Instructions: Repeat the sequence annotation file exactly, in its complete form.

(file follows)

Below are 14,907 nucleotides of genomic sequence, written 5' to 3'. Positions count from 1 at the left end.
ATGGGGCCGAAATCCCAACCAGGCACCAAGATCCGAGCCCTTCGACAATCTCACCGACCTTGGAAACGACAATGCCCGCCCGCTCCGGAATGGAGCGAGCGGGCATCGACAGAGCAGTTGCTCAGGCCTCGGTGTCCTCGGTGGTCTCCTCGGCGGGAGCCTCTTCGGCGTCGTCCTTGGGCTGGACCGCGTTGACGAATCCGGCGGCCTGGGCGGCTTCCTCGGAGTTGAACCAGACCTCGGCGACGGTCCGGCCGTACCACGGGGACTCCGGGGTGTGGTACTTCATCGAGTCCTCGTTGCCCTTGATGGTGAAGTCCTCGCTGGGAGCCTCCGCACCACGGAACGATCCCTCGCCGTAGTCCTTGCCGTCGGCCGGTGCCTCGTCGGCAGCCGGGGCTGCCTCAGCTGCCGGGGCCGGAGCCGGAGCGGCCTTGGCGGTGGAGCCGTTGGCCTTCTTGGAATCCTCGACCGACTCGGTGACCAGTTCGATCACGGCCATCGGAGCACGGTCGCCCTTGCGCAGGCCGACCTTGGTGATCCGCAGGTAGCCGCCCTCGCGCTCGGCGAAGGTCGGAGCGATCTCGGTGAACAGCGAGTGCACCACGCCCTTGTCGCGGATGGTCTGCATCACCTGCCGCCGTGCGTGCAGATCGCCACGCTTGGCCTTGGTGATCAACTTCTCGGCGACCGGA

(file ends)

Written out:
Below are 14,907 nucleotides of genomic sequence, written 5' to 3'. Positions count from 1 at the left end.
ATGGGGCCGAAATCCCAACCAGGCACCAAGATCCGAGCCCTTCGACAATCTCACCGACCTTGGAAACGACAATGCCCGCCCGCTCCGGAATGGAGCGAGCGGGCATCGACAGAGCAGTTGCTCAGGCCTCGGTGTCCTCGGTGGTCTCCTCGGCGGGAGCCTCTTCGGCGTCGTCCTTGGGCTGGACCGCGTTGACGAATCCGGCGGCCTGGGCGGCTTCCTCGGAGTTGAACCAGACCTCGGCGACGGTCCGGCCGTACCACGGGGACTCCGGGGTGTGGTACTTCATCGAGTCCTCGTTGCCCTTGATGGTGAAGTCCTCGCTGGGAGCCTCCGCACCACGGAACGATCCCTCGCCGTAGTCCTTGCCGTCGGCCGGTGCCTCGTCGGCAGCCGGGGCTGCCTCAGCTGCCGGGGCCGGAGCCGGAGCGGCCTTGGCGGTGGAGCCGTTGGCCTTCTTGGAATCCTCGACCGACTCGGTGACCAGTTCGATCACGGCCATCGGAGCACGGTCGCCCTTGCGCAGGCCGACCTTGGTGATCCGCAGGTAGCCGCCCTCGCGCTCGGCGAAGGTCGGAGCGATCTCGGTGAACAGCGAGTGCACCACGCCCTTGTCGCGGATGGTCTGCATCACCTGCCGCCGTGCGTGCAGATCGCCACGCTTGGCCTTGGTGATCAACTTCTCGGCGACCGGA